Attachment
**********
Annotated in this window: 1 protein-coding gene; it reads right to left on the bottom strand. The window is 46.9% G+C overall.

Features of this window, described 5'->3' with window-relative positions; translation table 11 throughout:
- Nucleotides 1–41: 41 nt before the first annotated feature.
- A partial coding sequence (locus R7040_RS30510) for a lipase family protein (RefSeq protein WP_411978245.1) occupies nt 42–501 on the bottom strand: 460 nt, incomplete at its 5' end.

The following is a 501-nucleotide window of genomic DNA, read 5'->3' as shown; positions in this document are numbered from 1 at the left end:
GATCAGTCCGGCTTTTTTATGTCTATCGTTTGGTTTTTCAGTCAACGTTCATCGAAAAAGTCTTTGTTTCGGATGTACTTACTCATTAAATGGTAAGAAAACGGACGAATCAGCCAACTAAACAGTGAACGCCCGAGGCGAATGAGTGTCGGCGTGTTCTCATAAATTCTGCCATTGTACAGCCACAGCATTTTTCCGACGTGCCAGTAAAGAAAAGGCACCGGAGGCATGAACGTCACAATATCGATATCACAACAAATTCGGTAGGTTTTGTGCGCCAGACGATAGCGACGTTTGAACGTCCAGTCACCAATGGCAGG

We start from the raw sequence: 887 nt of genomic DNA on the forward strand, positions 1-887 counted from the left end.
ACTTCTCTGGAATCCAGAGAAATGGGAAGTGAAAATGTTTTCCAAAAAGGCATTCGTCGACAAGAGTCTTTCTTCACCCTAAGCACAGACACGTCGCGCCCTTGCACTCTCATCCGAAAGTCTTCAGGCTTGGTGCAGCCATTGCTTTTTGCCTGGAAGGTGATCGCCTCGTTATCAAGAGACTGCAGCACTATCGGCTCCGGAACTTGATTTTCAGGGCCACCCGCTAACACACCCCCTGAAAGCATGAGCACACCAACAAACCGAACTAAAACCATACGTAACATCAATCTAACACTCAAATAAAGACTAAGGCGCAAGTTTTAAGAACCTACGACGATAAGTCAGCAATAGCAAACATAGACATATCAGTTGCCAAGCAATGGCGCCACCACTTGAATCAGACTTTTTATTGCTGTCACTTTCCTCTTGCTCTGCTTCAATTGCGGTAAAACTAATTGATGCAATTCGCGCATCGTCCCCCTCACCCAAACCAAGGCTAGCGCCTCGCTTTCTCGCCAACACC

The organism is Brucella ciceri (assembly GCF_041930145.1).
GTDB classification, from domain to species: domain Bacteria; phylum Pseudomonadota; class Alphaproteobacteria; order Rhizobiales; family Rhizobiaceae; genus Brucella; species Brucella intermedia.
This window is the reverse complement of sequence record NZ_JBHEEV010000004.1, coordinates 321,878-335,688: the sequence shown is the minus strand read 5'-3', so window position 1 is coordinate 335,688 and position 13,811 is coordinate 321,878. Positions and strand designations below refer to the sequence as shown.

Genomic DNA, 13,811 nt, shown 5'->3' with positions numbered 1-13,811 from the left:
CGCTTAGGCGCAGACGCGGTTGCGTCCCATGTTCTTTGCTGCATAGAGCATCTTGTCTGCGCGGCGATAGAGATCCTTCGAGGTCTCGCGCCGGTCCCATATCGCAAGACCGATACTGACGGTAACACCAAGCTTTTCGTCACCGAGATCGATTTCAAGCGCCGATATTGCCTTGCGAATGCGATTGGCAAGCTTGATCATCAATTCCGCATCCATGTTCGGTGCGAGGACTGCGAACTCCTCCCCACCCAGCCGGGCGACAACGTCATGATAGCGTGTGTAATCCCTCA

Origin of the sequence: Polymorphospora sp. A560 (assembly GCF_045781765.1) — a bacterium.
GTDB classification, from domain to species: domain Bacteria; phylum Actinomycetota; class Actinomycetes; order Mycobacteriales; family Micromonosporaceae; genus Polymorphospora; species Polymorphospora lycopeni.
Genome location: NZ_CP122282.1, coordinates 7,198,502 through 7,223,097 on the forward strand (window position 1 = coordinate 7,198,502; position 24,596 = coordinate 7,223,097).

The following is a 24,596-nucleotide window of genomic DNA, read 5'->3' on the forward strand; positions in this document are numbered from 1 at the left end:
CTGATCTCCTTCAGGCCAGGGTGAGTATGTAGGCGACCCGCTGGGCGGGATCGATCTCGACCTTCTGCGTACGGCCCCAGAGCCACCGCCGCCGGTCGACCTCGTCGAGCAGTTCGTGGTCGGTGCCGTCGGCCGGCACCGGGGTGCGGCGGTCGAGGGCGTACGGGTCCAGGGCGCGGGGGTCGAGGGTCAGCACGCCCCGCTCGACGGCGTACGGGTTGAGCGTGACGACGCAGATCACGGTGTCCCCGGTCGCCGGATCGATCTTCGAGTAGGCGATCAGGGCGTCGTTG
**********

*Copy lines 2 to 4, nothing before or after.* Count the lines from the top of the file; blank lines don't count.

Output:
Features of this window, described 5'->3' with window-relative positions; translation table 11 throughout:
- Nucleotides 1–41: 41 nt before the first annotated feature.
- A partial coding sequence (locus R7040_RS30510) for a lipase family protein (RefSeq protein WP_411978245.1) occupies nt 42–501 on the bottom strand: 460 nt, incomplete at its 5' end.